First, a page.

Humans love nothing more than feedback. You've seen kids in an elevator that just want to push every button because it lights up. That's enough for the kid. They just want some kind of feedback, they don't even care what that feedback is a lot of the time. But humans love getting something back from the environment. We really respond very sensitively to feedback.
And here's a great example of this. This is from Reddit. Some of you may know the website Reddit.
It's basically a community of people who go to sub-pages and the sub-pages focus on different things. If you like cats, there'll be a page with funny cats, and they'll be sorted by, like, most funny to least funny cat, and so on. So this is Reddit. Now, one of the pages on April 1st, 2015 just popped up out of nowhere, was called The Button.
The button worked like this: what you have is the button and you have a timer that counts down from a minute. It starts at sixty seconds and it counts down. And every time someone pushes the button somewhere in the world, one of the hundreds of thousands of users of Reddit, the counter starts at sixty again. And once you push the button, you get a little badge. You can only push it once, and your badge color is determined by how low the number is when you push.
So in the beginning, when they first released it, it was going down to 59 seconds and then someone in the world would push it. And eventually a lot of people had pushed it, so it went down a little further, 58, 57, 56. It gave you nothing.
You get nothing for pushing this button, but people pushed it, and they didn't just push it, they sat there and they watched this button for seven weeks. Which is staggering! Because what happened was, as the number counted down, they got different badge colors, so if you pushed it between 52 and 60 seconds, you got a purple badge, and people made fun of you, because they called you impatient. And you can see here the percentage of people who clicked and got the different badges, and also the first date on which you could earn each badge. So the first person to earn the purple badge was obviously the first of April.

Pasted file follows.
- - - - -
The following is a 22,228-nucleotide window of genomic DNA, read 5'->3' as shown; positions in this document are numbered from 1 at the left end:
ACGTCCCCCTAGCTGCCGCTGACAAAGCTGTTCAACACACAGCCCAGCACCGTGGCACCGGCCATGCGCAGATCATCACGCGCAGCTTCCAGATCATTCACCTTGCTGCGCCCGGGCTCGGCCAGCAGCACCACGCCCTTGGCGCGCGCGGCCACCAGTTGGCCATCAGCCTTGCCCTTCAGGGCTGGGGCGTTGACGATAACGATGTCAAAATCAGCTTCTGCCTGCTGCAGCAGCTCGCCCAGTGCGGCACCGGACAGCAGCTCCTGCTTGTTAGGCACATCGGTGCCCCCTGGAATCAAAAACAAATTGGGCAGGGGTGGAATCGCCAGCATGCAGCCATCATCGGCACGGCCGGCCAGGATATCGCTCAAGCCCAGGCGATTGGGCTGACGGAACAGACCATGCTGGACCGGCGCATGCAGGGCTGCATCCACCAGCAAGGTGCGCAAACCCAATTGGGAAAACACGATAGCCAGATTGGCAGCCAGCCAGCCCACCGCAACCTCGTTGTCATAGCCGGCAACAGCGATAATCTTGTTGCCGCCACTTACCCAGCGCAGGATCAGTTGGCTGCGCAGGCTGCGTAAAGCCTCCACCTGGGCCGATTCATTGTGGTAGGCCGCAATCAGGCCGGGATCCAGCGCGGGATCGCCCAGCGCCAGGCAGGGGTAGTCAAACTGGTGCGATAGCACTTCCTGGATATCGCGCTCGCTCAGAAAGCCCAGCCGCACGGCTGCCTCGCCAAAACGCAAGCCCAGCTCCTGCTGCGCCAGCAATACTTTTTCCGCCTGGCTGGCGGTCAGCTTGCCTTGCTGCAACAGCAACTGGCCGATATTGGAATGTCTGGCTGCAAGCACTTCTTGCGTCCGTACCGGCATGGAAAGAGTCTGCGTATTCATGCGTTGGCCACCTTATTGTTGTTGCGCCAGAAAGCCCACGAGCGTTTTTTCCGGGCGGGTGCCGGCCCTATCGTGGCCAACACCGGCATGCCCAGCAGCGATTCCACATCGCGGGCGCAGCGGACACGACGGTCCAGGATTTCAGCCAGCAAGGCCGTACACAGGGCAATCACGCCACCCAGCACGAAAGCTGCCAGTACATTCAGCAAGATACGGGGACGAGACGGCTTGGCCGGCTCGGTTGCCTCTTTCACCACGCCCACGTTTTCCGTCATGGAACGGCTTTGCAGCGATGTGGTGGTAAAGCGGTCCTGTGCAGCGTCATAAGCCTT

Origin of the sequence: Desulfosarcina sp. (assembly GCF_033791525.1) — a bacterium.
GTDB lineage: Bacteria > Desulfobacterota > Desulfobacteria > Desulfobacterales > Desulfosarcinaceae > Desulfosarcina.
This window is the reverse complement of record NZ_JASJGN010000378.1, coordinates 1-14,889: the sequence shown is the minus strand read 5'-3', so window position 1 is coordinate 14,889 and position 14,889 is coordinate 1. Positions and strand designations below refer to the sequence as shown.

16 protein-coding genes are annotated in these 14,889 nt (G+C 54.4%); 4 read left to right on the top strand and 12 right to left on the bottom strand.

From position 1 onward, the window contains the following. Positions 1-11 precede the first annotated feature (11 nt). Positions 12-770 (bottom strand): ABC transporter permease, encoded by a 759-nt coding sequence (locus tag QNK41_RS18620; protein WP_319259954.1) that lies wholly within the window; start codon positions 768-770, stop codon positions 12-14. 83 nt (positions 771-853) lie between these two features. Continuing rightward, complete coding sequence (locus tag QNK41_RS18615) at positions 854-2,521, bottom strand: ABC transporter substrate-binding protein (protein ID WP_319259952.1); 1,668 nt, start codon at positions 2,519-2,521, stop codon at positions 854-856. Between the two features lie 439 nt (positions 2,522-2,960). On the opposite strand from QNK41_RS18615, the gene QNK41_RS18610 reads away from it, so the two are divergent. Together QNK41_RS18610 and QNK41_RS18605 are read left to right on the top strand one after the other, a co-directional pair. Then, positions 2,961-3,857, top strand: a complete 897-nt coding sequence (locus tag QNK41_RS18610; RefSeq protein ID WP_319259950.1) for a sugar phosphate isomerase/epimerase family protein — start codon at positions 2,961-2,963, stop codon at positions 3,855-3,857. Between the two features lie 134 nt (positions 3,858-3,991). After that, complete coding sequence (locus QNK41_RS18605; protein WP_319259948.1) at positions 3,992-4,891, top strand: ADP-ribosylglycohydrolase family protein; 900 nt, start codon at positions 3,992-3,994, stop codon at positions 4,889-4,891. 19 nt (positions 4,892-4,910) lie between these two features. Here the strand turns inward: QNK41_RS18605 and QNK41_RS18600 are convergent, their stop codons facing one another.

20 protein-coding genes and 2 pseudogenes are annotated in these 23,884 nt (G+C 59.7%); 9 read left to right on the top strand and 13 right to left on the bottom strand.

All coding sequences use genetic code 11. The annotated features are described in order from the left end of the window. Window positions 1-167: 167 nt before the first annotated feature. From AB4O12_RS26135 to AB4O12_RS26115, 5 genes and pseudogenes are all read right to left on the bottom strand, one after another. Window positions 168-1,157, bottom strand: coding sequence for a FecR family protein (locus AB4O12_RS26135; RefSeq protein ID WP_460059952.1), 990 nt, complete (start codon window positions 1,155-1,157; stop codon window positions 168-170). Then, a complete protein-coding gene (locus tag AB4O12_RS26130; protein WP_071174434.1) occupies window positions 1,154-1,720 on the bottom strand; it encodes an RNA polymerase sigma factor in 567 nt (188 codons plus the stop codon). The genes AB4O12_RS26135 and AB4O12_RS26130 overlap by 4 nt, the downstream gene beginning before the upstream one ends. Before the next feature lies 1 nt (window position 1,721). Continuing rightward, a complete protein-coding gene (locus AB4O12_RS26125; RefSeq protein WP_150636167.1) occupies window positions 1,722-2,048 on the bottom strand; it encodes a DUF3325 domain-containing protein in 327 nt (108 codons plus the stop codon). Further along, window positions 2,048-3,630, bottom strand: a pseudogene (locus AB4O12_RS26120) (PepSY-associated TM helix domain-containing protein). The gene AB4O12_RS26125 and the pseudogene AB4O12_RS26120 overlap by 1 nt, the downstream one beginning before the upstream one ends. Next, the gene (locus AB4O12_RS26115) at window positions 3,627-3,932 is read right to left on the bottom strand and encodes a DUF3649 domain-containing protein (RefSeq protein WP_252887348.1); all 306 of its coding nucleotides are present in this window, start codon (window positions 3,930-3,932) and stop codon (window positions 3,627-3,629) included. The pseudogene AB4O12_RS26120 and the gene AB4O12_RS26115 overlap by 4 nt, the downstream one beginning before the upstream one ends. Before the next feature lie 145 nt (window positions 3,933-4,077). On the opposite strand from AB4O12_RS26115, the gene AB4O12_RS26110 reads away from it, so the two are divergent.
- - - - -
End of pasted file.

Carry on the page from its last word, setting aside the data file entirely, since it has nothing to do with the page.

The next day you could get between 42 and 51 seconds, because the herd had thinned out. By April 4th, it was 32-41 seconds, and so on. Until on May 18th, we're talking about seven weeks later, there's a guy named Big Goran, that was his username on Reddit. He pushed the button last, and he was a massive celebrity.
People celebrated Big Goran, they asked him questions like "How did you do it?" and "What was it that made you the holder of the chalice of the final presser, the key to this whole mystery?" And he said "I wanted to know more than anything what would happen if I waited until the end, so I waited till I thought I'd be the last presser. Because when he pressed it, it went to 60, and then it ticked down to zero. So he was the last one. And there were also people who never pressed it, and they were deeply frustrated because they thought they'd get some reward for holding out.
But Big Goran said, "So I pressed it, and I wanted to be the last person because I thought Reddit would, like, throw money at me or something." There was nothing. This whole exercise was a big joke on the part of Reddit. Because they know that people just like feedback, they like pressing buttons. And so Reddit pressed their buttons, and it was very effective. Now, as a business move, this is a sort of weird example, but it's very effective generally to do this, and we know this from lots of examples.
We know this from animal behavior studies. So if you put a pigeon in front of a little light, and you let the pigeon peck to get food, there are different ways you can do this. You can get the pigeon to peck, say, every ten pecks will give it a pellet of food. So it sits there and pecks ten times, the food comes out, it eats the food. It gets hungry, it pecks ten more times.